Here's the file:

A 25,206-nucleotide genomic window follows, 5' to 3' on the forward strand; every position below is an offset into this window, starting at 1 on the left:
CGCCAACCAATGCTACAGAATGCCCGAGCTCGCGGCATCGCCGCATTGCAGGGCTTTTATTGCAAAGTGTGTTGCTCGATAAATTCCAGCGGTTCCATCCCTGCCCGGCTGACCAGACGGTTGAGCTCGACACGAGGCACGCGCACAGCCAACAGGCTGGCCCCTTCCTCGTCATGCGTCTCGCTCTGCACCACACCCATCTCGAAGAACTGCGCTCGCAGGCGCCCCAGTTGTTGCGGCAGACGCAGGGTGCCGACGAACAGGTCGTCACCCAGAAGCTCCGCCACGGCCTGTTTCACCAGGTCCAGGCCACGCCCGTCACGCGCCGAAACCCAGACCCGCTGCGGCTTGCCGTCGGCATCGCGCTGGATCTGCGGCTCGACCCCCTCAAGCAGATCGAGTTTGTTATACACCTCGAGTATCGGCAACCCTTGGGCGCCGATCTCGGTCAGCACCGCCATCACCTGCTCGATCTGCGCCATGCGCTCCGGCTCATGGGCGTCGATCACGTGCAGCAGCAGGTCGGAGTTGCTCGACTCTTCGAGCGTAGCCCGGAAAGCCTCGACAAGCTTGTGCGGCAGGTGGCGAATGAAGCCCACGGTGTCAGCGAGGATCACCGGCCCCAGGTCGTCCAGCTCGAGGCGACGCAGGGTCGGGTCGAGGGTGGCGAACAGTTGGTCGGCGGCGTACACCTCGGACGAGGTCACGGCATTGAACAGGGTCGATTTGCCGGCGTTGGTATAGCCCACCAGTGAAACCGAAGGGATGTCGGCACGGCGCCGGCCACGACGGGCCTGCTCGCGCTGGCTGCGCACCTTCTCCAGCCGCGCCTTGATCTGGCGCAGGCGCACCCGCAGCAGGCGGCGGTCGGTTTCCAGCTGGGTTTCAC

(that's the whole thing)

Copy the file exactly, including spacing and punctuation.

A 25,206-nucleotide genomic window follows, 5' to 3' on the forward strand; every position below is an offset into this window, starting at 1 on the left:
CGCCAACCAATGCTACAGAATGCCCGAGCTCGCGGCATCGCCGCATTGCAGGGCTTTTATTGCAAAGTGTGTTGCTCGATAAATTCCAGCGGTTCCATCCCTGCCCGGCTGACCAGACGGTTGAGCTCGACACGAGGCACGCGCACAGCCAACAGGCTGGCCCCTTCCTCGTCATGCGTCTCGCTCTGCACCACACCCATCTCGAAGAACTGCGCTCGCAGGCGCCCCAGTTGTTGCGGCAGACGCAGGGTGCCGACGAACAGGTCGTCACCCAGAAGCTCCGCCACGGCCTGTTTCACCAGGTCCAGGCCACGCCCGTCACGCGCCGAAACCCAGACCCGCTGCGGCTTGCCGTCGGCATCGCGCTGGATCTGCGGCTCGACCCCCTCAAGCAGATCGAGTTTGTTATACACCTCGAGTATCGGCAACCCTTGGGCGCCGATCTCGGTCAGCACCGCCATCACCTGCTCGATCTGCGCCATGCGCTCCGGCTCATGGGCGTCGATCACGTGCAGCAGCAGGTCGGAGTTGCTCGACTCTTCGAGCGTAGCCCGGAAAGCCTCGACAAGCTTGTGCGGCAGGTGGCGAATGAAGCCCACGGTGTCAGCGAGGATCACCGGCCCCAGGTCGTCCAGCTCGAGGCGACGCAGGGTCGGGTCGAGGGTGGCGAACAGTTGGTCGGCGGCGTACACCTCGGACGAGGTCACGGCATTGAACAGGGTCGATTTGCCGGCGTTGGTATAGCCCACCAGTGAAACCGAAGGGATGTCGGCACGGCGCCGGCCACGACGGGCCTGCTCGCGCTGGCTGCGCACCTTCTCCAGCCGCGCCTTGATCTGGCGCAGGCGCACCCGCAGCAGGCGGCGGTCGGTTTCCAGCTGGGTTTCAC